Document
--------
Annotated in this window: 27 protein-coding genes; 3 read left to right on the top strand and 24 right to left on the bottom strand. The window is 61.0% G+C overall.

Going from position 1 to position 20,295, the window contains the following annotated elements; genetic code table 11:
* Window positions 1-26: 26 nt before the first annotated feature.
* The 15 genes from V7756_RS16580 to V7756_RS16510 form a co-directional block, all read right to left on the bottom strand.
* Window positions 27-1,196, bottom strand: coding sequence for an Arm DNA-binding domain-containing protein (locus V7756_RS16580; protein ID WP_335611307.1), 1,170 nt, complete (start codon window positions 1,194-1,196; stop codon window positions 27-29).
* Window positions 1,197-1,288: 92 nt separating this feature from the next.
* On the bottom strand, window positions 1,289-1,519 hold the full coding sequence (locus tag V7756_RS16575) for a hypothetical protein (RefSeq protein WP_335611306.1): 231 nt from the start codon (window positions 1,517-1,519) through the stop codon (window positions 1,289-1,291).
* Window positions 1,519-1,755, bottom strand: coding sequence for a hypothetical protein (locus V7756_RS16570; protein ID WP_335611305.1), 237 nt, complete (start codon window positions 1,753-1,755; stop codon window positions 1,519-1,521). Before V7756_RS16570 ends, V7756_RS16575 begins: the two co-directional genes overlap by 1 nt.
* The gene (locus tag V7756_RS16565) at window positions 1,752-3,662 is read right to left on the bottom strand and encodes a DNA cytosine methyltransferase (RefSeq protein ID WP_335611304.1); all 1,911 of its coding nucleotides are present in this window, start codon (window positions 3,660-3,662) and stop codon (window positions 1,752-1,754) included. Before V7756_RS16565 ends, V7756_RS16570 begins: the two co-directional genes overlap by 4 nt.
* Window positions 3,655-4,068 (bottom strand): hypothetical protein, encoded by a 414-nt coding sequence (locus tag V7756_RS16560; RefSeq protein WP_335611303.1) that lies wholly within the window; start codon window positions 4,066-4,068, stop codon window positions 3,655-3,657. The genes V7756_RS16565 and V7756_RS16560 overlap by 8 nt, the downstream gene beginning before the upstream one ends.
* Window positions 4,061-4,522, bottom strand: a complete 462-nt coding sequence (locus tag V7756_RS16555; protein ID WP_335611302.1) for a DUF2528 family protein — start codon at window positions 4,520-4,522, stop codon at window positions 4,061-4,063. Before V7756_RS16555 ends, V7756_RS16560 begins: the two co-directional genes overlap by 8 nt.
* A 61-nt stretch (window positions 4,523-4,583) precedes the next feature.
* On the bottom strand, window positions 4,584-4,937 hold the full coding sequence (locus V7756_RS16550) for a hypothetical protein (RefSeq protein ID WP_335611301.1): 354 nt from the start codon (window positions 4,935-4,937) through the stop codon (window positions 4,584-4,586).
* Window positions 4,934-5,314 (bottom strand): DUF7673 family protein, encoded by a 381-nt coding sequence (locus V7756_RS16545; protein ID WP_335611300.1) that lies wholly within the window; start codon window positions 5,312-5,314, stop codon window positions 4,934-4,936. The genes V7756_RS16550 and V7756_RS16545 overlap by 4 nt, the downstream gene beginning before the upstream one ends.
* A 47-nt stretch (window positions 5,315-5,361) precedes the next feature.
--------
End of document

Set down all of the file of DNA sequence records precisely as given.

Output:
Annotated in this window: 27 protein-coding genes; 3 read left to right on the top strand and 24 right to left on the bottom strand. The window is 61.0% G+C overall.

Going from position 1 to position 20,295, the window contains the following annotated elements; genetic code table 11:
* Window positions 1-26: 26 nt before the first annotated feature.
* The 15 genes from V7756_RS16580 to V7756_RS16510 form a co-directional block, all read right to left on the bottom strand.
* Window positions 27-1,196, bottom strand: coding sequence for an Arm DNA-binding domain-containing protein (locus V7756_RS16580; protein ID WP_335611307.1), 1,170 nt, complete (start codon window positions 1,194-1,196; stop codon window positions 27-29).
* Window positions 1,197-1,288: 92 nt separating this feature from the next.
* On the bottom strand, window positions 1,289-1,519 hold the full coding sequence (locus tag V7756_RS16575) for a hypothetical protein (RefSeq protein WP_335611306.1): 231 nt from the start codon (window positions 1,517-1,519) through the stop codon (window positions 1,289-1,291).
* Window positions 1,519-1,755, bottom strand: coding sequence for a hypothetical protein (locus V7756_RS16570; protein ID WP_335611305.1), 237 nt, complete (start codon window positions 1,753-1,755; stop codon window positions 1,519-1,521). Before V7756_RS16570 ends, V7756_RS16575 begins: the two co-directional genes overlap by 1 nt.
* The gene (locus tag V7756_RS16565) at window positions 1,752-3,662 is read right to left on the bottom strand and encodes a DNA cytosine methyltransferase (RefSeq protein ID WP_335611304.1); all 1,911 of its coding nucleotides are present in this window, start codon (window positions 3,660-3,662) and stop codon (window positions 1,752-1,754) included. Before V7756_RS16565 ends, V7756_RS16570 begins: the two co-directional genes overlap by 4 nt.
* Window positions 3,655-4,068 (bottom strand): hypothetical protein, encoded by a 414-nt coding sequence (locus tag V7756_RS16560; RefSeq protein WP_335611303.1) that lies wholly within the window; start codon window positions 4,066-4,068, stop codon window positions 3,655-3,657. The genes V7756_RS16565 and V7756_RS16560 overlap by 8 nt, the downstream gene beginning before the upstream one ends.
* Window positions 4,061-4,522, bottom strand: a complete 462-nt coding sequence (locus tag V7756_RS16555; protein ID WP_335611302.1) for a DUF2528 family protein — start codon at window positions 4,520-4,522, stop codon at window positions 4,061-4,063. Before V7756_RS16555 ends, V7756_RS16560 begins: the two co-directional genes overlap by 8 nt.
* A 61-nt stretch (window positions 4,523-4,583) precedes the next feature.
* On the bottom strand, window positions 4,584-4,937 hold the full coding sequence (locus V7756_RS16550) for a hypothetical protein (RefSeq protein ID WP_335611301.1): 354 nt from the start codon (window positions 4,935-4,937) through the stop codon (window positions 4,584-4,586).
* Window positions 4,934-5,314 (bottom strand): DUF7673 family protein, encoded by a 381-nt coding sequence (locus V7756_RS16545; protein ID WP_335611300.1) that lies wholly within the window; start codon window positions 5,312-5,314, stop codon window positions 4,934-4,936. The genes V7756_RS16550 and V7756_RS16545 overlap by 4 nt, the downstream gene beginning before the upstream one ends.
* A 47-nt stretch (window positions 5,315-5,361) precedes the next feature.